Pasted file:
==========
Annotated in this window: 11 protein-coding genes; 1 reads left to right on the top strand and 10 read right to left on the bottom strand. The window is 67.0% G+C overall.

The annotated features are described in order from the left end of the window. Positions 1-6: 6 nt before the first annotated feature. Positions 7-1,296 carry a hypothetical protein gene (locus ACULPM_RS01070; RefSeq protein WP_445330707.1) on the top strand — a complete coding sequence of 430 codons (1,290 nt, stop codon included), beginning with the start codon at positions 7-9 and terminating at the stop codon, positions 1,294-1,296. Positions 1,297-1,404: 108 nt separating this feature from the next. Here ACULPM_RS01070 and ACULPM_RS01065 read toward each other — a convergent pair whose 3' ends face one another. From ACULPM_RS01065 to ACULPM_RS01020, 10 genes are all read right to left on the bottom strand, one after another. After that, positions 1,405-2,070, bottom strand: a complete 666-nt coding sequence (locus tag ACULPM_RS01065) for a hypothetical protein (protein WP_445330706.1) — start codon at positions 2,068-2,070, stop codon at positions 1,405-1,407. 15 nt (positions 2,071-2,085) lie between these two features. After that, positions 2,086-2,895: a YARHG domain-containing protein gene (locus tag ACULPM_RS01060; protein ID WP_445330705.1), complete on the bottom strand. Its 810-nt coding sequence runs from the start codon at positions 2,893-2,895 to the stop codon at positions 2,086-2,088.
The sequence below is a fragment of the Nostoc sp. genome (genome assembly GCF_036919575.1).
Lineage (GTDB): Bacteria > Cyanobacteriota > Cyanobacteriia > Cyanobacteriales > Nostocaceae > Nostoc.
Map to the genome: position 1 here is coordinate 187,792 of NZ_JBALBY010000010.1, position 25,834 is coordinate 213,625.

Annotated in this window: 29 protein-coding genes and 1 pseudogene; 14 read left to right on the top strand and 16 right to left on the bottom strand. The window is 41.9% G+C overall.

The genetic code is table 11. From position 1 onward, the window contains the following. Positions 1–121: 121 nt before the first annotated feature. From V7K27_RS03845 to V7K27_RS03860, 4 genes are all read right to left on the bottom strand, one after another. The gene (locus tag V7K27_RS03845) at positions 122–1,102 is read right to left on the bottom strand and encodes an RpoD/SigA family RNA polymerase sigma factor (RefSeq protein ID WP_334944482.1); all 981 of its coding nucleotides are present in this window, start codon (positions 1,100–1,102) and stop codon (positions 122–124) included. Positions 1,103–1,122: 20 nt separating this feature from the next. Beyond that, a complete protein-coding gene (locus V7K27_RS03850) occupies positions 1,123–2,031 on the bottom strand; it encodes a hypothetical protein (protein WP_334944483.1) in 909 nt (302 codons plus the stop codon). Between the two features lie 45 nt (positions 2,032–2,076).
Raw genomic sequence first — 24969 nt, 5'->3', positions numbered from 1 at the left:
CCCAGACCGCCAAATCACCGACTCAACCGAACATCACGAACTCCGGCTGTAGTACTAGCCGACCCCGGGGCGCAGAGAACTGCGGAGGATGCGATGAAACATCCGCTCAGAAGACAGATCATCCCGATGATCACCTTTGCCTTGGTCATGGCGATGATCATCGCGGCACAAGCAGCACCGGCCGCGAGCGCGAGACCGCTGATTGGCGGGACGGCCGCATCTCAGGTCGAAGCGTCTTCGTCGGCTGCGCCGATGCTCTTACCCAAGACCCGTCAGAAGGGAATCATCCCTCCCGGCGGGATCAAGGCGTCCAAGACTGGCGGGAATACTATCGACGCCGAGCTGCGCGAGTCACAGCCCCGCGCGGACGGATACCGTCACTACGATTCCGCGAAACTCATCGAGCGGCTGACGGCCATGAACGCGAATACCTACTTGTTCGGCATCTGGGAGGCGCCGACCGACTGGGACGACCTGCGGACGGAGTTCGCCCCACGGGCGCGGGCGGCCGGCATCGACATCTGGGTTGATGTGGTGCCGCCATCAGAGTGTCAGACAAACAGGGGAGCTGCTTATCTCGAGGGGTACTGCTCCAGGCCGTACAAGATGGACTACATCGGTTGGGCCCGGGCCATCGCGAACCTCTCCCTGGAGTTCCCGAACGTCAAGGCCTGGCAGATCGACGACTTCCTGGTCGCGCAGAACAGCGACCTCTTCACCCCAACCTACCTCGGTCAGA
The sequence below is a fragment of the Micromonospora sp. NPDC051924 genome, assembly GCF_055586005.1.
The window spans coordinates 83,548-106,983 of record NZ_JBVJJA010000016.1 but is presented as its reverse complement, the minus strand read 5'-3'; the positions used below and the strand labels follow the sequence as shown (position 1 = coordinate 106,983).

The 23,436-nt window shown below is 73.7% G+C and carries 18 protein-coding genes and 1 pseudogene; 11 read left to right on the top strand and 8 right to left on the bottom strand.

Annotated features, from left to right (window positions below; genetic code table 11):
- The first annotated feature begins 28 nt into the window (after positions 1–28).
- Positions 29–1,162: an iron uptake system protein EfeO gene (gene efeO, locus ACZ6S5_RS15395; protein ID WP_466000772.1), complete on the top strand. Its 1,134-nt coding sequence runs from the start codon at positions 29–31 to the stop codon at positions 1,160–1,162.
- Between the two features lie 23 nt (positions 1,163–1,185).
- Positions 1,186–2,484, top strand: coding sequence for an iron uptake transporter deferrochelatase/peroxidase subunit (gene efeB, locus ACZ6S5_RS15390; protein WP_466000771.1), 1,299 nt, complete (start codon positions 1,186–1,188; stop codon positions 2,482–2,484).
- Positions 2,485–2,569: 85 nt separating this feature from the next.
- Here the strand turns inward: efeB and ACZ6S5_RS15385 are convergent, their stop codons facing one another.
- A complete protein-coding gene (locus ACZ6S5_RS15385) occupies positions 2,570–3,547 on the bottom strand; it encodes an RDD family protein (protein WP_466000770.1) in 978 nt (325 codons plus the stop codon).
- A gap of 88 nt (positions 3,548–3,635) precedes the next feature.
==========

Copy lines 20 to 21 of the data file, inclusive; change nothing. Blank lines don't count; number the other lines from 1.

- A complete protein-coding gene (locus ACZ6S5_RS15385) occupies positions 2,570–3,547 on the bottom strand; it encodes an RDD family protein (protein WP_466000770.1) in 978 nt (325 codons plus the stop codon).
- A gap of 88 nt (positions 3,548–3,635) precedes the next feature.